Heinrich (Hein) Heckroth was born into a family of modest means. He showed an early interest in painting. After training as a book printer and typesetter, Heckroth worked as an assistant in that profession until 1919. Despite the dire economic situation after the First World War, he moved to Frankfurt am Main in 1920 in order to become a painter. He studied with Ludwig Gies at the Städel Art Institute, and from 1921 onwards with Reinhold Ewald at the State Drawing Academy in Hanau. By the 1920s, Heckroth began painting the portraits of well-known personalities such as the dancer Mary Wigman and Bertolt Brecht. Heckroth’s works were exhibited by the Frankfurt galleries run by Ludwig Schames and Alfred Flechtheim. In 1924, Heckroth married the painter Diana Maier. They moved to to Essen in 1927, where Heckroth worked for the local theatres. In the summer of 1928, Heckroth travelled to Paris, Ibiza, Munich and St-Tropez, where he met the painters Dunoyer de Segonzac and Rudolf Levy. In 1929 he was appointed head of décor at the Municipal Theatre in Essen. In 1932, Heckroth was awarded the Art Prize of the Rhine Secession, and that same year he was appointed to a professorship at the Dresden Academy of Fine Arts.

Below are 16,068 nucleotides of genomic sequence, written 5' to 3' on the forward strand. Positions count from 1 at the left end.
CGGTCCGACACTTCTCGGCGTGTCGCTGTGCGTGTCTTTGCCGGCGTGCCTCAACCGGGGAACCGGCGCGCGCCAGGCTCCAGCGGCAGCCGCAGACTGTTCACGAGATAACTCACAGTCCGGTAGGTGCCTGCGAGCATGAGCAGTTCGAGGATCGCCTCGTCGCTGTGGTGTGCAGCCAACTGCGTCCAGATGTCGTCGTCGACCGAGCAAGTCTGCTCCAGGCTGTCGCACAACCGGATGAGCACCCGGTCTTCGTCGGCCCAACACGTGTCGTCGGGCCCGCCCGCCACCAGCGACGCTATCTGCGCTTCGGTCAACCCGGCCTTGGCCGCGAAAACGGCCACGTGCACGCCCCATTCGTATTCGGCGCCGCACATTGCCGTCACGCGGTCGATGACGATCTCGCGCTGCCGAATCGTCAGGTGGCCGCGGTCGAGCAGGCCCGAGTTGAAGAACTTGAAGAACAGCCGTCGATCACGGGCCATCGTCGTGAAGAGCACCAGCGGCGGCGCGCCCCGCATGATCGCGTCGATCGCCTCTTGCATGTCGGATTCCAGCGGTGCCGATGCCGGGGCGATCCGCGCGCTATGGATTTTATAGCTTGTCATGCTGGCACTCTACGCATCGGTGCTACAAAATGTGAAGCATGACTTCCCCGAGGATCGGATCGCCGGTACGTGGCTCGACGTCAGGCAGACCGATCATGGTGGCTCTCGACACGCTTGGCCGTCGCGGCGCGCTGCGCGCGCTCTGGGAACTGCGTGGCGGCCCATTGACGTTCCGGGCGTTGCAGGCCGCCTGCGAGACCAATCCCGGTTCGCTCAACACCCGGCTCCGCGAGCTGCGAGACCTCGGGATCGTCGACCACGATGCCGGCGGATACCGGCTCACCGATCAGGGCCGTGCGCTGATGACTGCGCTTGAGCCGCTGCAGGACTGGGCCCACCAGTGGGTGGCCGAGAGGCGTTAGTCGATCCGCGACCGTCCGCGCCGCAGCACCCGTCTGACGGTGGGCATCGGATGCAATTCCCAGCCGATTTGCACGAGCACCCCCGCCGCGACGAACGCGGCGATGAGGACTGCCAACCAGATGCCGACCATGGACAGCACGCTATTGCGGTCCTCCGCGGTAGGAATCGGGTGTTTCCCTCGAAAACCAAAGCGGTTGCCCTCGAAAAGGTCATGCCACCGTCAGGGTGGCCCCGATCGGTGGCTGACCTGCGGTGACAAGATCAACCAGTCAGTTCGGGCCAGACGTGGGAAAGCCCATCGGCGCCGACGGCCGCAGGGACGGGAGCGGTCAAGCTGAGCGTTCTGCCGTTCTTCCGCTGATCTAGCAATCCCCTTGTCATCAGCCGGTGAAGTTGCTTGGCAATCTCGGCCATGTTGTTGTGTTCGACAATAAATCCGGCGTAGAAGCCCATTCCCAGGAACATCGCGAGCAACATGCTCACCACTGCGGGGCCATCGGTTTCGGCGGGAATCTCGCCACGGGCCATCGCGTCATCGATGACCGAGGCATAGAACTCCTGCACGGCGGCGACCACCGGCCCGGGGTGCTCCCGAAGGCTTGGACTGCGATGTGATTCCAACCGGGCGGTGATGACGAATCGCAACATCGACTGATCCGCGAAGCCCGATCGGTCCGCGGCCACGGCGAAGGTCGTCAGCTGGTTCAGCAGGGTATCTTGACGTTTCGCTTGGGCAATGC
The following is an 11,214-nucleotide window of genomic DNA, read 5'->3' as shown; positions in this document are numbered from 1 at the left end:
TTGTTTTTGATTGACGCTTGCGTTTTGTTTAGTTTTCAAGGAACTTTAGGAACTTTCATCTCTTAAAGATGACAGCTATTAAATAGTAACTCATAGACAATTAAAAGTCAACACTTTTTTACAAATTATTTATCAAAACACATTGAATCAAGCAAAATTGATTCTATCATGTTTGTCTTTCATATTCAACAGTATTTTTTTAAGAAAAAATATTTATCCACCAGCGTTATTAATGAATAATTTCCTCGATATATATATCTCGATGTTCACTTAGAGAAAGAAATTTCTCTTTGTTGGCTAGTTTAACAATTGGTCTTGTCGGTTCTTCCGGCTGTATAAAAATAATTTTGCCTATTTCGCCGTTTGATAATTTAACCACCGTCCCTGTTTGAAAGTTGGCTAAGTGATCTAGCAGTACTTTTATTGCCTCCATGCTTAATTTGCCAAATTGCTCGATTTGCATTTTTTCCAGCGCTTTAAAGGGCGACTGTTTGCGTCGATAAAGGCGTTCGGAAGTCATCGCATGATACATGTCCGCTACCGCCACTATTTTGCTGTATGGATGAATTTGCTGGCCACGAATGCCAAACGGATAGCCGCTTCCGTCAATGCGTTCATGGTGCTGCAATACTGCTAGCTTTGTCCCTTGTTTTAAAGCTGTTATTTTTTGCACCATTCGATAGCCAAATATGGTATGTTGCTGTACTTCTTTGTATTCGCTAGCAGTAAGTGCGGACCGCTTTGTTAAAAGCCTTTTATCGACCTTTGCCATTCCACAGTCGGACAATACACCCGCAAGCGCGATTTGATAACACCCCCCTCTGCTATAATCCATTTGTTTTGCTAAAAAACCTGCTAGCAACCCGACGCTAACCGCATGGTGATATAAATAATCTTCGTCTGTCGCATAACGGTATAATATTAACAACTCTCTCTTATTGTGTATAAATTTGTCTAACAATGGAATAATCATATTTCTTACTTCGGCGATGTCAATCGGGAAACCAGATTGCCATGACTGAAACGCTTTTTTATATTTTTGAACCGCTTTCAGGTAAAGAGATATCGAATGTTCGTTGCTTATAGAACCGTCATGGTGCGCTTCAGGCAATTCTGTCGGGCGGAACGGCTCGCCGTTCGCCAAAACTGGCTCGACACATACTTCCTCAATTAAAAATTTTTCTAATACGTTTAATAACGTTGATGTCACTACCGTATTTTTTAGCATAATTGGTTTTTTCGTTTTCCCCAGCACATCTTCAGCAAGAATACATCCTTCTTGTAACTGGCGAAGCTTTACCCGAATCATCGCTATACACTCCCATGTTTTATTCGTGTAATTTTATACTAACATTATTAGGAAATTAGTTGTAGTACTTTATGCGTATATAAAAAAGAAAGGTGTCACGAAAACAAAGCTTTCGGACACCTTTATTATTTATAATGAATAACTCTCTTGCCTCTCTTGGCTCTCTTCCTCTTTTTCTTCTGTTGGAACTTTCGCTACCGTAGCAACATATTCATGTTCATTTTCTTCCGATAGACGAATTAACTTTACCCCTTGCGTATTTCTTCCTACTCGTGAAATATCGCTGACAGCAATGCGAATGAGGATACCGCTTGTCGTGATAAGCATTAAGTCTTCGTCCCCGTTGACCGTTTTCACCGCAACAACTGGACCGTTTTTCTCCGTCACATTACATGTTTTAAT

After the Nazis assumed power in 1933, Heckroth was banned from teaching and painting, and many of his paintings were destroyed. His wife fled to Paris. Heckroth, too, left Germany, accompanying his friend Kurt Jooss on a tour of his ballet “Der grüne Tisch” (“The Green Table”). Afterwards, in 1934, Heckroth joined his wife Ada in Paris. That same year, Heckroth accepted an offer from Kurt Weill to design the sets for his opera “Der Kuhhandel”, which was to be performed in London. In spring 1940, Heckroth was interned as an “enemy alien” and shipped out to Australia, where he was placed in the Hay Internment Camp. But friends petitioned against his detention, and he was allowed to return to England. Heckroth’s first London exhibition of paintings took place in the Modern Art Gallery in 1943. At the same time, he entered the film business as a designer. In 1947, Heckroth became a British citizen. He enjoyed much success in film, earning an Oscar for his art direction of “The Red Shoes” (1948) and receiving two Oscar nominations for “The Tales of Hoffmann” (1951). The Heckroths returned to Frankfurt am Main in 1956.